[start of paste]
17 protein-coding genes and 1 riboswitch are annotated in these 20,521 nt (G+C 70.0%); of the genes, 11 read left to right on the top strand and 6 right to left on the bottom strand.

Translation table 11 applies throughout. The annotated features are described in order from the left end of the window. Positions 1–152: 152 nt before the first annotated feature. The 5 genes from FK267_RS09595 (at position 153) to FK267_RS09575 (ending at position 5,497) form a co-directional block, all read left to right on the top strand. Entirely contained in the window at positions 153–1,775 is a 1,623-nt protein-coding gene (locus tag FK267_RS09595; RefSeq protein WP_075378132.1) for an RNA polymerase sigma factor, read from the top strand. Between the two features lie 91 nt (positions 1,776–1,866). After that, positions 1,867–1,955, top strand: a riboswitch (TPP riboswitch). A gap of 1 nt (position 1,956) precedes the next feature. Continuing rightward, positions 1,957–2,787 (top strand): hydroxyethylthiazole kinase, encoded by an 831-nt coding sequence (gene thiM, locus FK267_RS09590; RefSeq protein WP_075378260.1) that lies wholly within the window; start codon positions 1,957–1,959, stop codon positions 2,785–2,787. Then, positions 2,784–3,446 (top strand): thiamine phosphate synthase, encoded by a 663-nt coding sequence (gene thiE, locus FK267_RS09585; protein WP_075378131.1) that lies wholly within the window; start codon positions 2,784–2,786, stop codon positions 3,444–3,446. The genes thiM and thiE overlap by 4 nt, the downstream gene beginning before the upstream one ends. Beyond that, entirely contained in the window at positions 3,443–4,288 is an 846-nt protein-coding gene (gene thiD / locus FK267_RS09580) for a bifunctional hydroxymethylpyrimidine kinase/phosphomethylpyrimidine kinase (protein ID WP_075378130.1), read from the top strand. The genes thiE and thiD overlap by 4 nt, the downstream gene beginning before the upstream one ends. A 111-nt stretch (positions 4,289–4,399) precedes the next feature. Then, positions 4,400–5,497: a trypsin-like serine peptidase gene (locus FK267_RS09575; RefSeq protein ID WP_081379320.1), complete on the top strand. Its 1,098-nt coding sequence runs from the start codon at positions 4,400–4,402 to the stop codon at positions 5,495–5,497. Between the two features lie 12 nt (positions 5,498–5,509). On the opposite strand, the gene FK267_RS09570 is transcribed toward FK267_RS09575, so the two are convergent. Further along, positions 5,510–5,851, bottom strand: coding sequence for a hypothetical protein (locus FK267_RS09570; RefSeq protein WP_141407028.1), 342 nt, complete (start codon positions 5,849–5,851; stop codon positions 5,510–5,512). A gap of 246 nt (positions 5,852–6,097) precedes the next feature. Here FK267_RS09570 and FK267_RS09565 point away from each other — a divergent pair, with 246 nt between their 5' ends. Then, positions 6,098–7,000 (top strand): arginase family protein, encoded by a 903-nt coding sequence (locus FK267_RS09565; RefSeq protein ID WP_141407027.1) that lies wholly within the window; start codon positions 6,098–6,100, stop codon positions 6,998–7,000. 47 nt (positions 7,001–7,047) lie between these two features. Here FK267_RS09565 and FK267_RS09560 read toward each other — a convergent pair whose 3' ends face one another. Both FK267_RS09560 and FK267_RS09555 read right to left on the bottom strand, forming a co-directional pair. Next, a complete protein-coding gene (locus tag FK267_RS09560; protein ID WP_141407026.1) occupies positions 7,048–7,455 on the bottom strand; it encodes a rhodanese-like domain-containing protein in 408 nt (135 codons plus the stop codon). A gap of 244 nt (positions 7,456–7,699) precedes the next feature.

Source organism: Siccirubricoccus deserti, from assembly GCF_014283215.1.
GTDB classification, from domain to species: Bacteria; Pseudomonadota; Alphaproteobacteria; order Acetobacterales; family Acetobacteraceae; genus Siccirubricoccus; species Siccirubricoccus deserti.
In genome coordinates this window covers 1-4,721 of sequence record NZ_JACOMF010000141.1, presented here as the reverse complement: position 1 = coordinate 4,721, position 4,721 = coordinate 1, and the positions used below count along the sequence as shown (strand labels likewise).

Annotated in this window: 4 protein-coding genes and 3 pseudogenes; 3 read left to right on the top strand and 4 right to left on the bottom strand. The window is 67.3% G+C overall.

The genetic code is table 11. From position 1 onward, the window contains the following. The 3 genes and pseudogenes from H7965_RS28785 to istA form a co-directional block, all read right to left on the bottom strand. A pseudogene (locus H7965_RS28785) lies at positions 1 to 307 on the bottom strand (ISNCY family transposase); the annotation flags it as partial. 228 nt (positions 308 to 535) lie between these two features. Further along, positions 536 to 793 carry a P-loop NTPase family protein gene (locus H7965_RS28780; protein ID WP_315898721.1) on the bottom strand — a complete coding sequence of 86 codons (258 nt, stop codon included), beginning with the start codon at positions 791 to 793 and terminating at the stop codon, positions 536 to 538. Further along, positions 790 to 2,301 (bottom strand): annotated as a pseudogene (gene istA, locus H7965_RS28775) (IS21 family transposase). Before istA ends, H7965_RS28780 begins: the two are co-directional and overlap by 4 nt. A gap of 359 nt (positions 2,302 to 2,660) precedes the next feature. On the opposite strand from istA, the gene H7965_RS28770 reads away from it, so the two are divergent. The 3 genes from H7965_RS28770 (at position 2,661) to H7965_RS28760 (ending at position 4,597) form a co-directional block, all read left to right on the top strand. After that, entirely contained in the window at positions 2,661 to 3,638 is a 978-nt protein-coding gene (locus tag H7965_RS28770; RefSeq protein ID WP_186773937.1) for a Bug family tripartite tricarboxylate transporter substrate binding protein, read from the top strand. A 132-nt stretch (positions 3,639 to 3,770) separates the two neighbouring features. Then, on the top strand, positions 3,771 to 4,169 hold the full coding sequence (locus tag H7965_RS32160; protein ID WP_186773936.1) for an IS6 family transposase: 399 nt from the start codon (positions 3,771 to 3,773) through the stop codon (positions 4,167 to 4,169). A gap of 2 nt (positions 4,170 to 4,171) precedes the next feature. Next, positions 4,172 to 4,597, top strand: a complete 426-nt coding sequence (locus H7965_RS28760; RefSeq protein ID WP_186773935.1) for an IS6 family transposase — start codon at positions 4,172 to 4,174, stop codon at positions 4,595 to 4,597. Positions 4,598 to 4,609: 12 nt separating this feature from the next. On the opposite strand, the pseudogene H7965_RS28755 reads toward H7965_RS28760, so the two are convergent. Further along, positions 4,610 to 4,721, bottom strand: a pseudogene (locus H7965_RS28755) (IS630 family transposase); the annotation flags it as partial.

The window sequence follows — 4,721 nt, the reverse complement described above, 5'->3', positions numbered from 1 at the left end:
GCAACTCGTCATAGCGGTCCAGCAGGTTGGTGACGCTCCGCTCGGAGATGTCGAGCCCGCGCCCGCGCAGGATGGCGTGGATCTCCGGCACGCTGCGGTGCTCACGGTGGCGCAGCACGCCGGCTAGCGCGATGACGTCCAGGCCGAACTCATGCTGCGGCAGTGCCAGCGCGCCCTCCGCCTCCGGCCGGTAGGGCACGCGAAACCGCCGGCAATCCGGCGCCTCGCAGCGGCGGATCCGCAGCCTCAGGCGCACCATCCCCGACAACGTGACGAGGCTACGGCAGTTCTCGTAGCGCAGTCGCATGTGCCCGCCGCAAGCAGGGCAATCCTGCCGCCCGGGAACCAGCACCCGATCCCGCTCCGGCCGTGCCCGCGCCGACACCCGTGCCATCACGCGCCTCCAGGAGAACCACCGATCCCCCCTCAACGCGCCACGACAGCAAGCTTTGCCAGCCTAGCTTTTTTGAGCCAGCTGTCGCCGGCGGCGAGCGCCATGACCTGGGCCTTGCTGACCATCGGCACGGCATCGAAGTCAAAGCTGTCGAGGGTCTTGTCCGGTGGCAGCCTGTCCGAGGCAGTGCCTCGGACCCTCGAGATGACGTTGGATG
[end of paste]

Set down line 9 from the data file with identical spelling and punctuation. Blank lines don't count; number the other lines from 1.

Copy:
GCAACTCGTCATAGCGGTCCAGCAGGTTGGTGACGCTCCGCTCGGAGATGTCGAGCCCGCGCCCGCGCAGGATGGCGTGGATCTCCGGCACGCTGCGGTGCTCACGGTGGCGCAGCACGCCGGCTAGCGCGATGACGTCCAGGCCGAACTCATGCTGCGGCAGTGCCAGCGCGCCCTCCGCCTCCGGCCGGTAGGGCACGCGAAACCGCCGGCAATCCGGCGCCTCGCAGCGGCGGATCCGCAGCCTCAGGCGCACCATCCCCGACAACGTGACGAGGCTACGGCAGTTCTCGTAGCGCAGTCGCATGTGCCCGCCGCAAGCAGGGCAATCCTGCCGCCCGGGAACCAGCACCCGATCCCGCTCCGGCCGTGCCCGCGCCGACACCCGTGCCATCACGCGCCTCCAGGAGAACCACCGATCCCCCCTCAACGCGCCACGACAGCAAGCTTTGCCAGCCTAGCTTTTTTGAGCCAGCTGTCGCCGGCGGCGAGCGCCATGACCTGGGCCTTGCTGACCATCGGCACGGCATCGAAGTCAAAGCTGTCGAGGGTCTTGTCCGGTGGCAGCCTGTCCGAGGCAGTGCCTCGGACCCTCGAGATGACGTTGGATG